Other recent developments include the Bribery Act, the after-math of the Lehman Brothers collapse and the new Banking Regulations, the Euro zone crisis, etc. Read newspapers and magazines which are brimming with useful articles about the legal marketplace and the repercussions for law firms, and talk to people.
In demonstrating commercial awareness, it may also be a good idea to investigate the firms’ history and market position:
- Have they merged in recent years? Why?
- Why do they have offices doing certain things in certain countries?
- Who are their most prestigious clients?
- Who are their main competitors and why?
- Where is the firm headed?
Commercial awareness is not just about knowing what’s going on in the world, but also establishing why that is relevant to the firm you are applying to.
Final Top Tip: Choose wisely
And so my final top tip is: research what the firm does and how they operate. Nothing is worse than citing your reasons for applying to them as ‘you do commercial work’, or ‘the cross-border work you do is very interesting’. You could be describing any number of firms, either in the UK or anywhere else.
But if, for example, you did some work experience in an investment bank and really enjoyed it, this may be a good reason to justify applying to a firm with a strong financial practice.
Conversely, if you consider yourself to be open-minded about finding your niche in a firm, and are wary of being pigeon-holed too early, these may be reasons for applying to firms who take a more multi-specialist approach at trainee level, or have a greater variety of seat options.
If you don’t have much previous experience to guide your preferences, think about the sort of person you are: If you want to do something different every day and hate maths, then Finance probably isn’t for you. If you’re a real people-pleaser and hate confrontation, then Litigation probably isn’t for you.
On the flipside, if you thrive under pressure and like to feel part of the bigger picture, then a huge Magic Circle firm which recruits hundreds of trainees a year may be the perfect choice. If you really enjoyed your Employment Law module at University then this is also a good indicator of the sort of work you may enjoy at trainee-level and above.
This is another area of the form where you should be wary about copying and pasting answers from previous applications. Each firm is very different, and even if they have the same practice groups as another firm you have applied to, those groups may operate very differently. Your application should serve as proof that you have researched the firm thoroughly and can distinguish them from their competitors.
The main thing is to apply to a firm which you genuinely like, and therefore not waste the firms’ time, or more importantly, your own. A two-year Training Contract can feel like forever if you hate the work you’re doing or the people you work with, so try to attend an open-day with the firm, chat to trainees, ‘network’, ask questions, and so make sure you’re applying to a firm for the right reasons.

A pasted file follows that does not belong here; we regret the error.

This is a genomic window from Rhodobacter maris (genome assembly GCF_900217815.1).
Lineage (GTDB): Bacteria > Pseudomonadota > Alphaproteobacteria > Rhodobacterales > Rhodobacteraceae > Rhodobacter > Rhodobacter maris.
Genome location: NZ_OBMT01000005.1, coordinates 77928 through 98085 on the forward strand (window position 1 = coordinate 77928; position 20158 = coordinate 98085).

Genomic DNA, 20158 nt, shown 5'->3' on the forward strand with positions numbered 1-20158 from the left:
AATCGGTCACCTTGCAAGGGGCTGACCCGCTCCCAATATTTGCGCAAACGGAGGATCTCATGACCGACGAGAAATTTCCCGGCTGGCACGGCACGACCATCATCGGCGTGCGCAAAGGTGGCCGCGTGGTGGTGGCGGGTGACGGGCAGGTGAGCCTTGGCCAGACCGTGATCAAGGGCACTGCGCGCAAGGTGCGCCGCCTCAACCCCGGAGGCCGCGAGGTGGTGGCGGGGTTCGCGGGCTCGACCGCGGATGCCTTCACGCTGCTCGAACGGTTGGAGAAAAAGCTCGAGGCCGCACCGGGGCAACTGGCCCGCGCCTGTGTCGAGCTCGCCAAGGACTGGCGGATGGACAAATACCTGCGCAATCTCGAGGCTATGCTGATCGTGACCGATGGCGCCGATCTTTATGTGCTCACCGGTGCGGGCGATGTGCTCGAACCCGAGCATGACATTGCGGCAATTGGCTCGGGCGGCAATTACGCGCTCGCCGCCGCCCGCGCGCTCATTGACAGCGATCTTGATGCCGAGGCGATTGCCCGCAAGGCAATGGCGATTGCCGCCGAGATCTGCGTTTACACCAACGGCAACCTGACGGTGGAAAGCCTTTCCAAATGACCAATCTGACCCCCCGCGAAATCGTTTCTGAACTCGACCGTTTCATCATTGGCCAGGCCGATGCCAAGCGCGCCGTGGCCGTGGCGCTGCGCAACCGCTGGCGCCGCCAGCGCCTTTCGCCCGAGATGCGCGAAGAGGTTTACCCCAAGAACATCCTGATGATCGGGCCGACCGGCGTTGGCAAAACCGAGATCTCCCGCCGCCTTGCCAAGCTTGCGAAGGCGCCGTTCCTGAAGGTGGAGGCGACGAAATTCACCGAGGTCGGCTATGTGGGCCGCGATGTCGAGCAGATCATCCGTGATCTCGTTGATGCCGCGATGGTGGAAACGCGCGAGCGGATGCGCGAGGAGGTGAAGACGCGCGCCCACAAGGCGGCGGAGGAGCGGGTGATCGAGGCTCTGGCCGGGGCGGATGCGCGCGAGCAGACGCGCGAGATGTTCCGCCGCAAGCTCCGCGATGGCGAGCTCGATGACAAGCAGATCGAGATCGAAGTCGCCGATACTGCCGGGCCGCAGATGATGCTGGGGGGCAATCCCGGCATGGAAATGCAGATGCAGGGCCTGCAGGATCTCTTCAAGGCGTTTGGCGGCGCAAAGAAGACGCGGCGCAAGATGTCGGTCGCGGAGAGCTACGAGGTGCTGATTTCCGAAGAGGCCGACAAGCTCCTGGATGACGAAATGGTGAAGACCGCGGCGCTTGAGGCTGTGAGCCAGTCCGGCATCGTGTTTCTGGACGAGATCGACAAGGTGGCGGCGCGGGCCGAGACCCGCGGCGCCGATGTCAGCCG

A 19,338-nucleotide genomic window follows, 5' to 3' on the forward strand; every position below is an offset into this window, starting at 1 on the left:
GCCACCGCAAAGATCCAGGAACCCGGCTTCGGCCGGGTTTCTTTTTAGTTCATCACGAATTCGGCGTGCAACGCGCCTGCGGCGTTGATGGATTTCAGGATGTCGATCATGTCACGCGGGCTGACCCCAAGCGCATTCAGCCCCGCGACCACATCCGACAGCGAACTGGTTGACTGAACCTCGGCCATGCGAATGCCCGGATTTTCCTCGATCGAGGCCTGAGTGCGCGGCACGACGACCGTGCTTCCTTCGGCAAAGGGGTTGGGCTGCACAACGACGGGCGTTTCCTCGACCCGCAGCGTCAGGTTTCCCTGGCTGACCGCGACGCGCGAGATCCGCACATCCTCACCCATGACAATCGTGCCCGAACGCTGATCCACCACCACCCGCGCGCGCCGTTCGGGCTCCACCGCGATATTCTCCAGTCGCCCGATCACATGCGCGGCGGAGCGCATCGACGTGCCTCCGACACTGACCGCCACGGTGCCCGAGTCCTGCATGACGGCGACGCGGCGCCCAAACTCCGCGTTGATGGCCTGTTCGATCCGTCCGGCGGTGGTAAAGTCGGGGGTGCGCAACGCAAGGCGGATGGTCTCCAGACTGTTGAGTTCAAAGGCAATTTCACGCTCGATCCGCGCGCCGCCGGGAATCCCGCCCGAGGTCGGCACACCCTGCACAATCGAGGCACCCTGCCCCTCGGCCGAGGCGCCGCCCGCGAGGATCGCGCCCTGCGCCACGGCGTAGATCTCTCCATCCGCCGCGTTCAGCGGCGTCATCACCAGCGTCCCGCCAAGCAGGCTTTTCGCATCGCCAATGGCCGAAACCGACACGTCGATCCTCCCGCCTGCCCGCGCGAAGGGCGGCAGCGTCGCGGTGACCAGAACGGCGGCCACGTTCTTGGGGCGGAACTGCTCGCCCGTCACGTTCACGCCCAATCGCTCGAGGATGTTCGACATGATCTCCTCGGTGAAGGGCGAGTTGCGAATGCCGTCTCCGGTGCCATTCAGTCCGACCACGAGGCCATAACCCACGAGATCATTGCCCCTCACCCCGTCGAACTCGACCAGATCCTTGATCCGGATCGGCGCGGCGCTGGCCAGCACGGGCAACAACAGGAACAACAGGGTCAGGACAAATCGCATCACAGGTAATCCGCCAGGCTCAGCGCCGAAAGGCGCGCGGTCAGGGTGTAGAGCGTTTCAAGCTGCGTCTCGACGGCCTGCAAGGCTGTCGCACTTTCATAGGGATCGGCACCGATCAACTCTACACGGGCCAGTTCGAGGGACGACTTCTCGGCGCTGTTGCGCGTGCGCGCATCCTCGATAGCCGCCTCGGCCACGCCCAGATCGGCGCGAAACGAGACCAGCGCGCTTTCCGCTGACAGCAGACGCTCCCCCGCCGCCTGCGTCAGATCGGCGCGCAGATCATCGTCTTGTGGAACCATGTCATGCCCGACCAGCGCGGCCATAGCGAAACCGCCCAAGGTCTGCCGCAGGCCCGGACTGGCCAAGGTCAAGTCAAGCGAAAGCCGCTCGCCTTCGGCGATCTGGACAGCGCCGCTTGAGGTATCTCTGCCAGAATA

All this is just the tip of the iceberg. The real thing to keep in mind and the main thing you want to articulate is:
– Why do you specifically like this firm?
– And why should this firm specifically like you?
Finally, if I’ve learnt anything during this whole process, it’s that the 10% rule in business applies to law firm applications: If you’re lucky, you’ll get 10% back of what you put in. I applied to 20 firms for Vac Schemes and got 2, and applied to around the same number for Training Contracts and got 2 offers.
Some firms will like your style, others won’t. Some will have an interview process which suits you, others won’t. Don’t be someone you’re not just to get a Vac Scheme or Training Contract. If you’ve written a smart, honest application form and you’re convinced you’re perfect for one firm and they reject you, it’s probably a sign that they wouldn’t have been right for you anyway.
While I am not advocating applying to a million different firms and making no effort on any individual application, what I would advise is: start applying early, and apply to as many firms which are you are genuinely interested in as you can. You can submit what you think is the perfect application form and still get nowhere, and you’ll probably find that the firm you end up working for isn’t the firm you set your heart on in first year.
It’s important not to take everything you read about a firm as gospel, and even more important not to take things personally. If you fall at the final hurdle, always ask for feedback from unsuccessful interviews so as to improve for next time.
Also, don’t be fooled into thinking there’s a rush to apply. I thought I was the average second-year Vac Schemer, but at both of my firms I was one of the youngest there, even after a post-Sixth Form gap year! You might be in this career for the rest of your life, so don’t be afraid to take some time out, gain some more experience, and figure out what you want to do.
If you are unsuccessful at first, instead of giving up, dust yourself off and try again. It’s ruthless out there, but ultimately, I believe that perseverance, professionalism and positivity ultimately pay off.
For more advice on securing a training contract or pupillage, we suggest From Student to Solicitor: The Complete Guide to Securing a Training Contract by Charlotte Harrison or The Path to Pupillage: A Guide for the Aspiring Barrister by Georgina Wolfe and Alexander Robson. Available from bookstores and on Amazon.co.uk.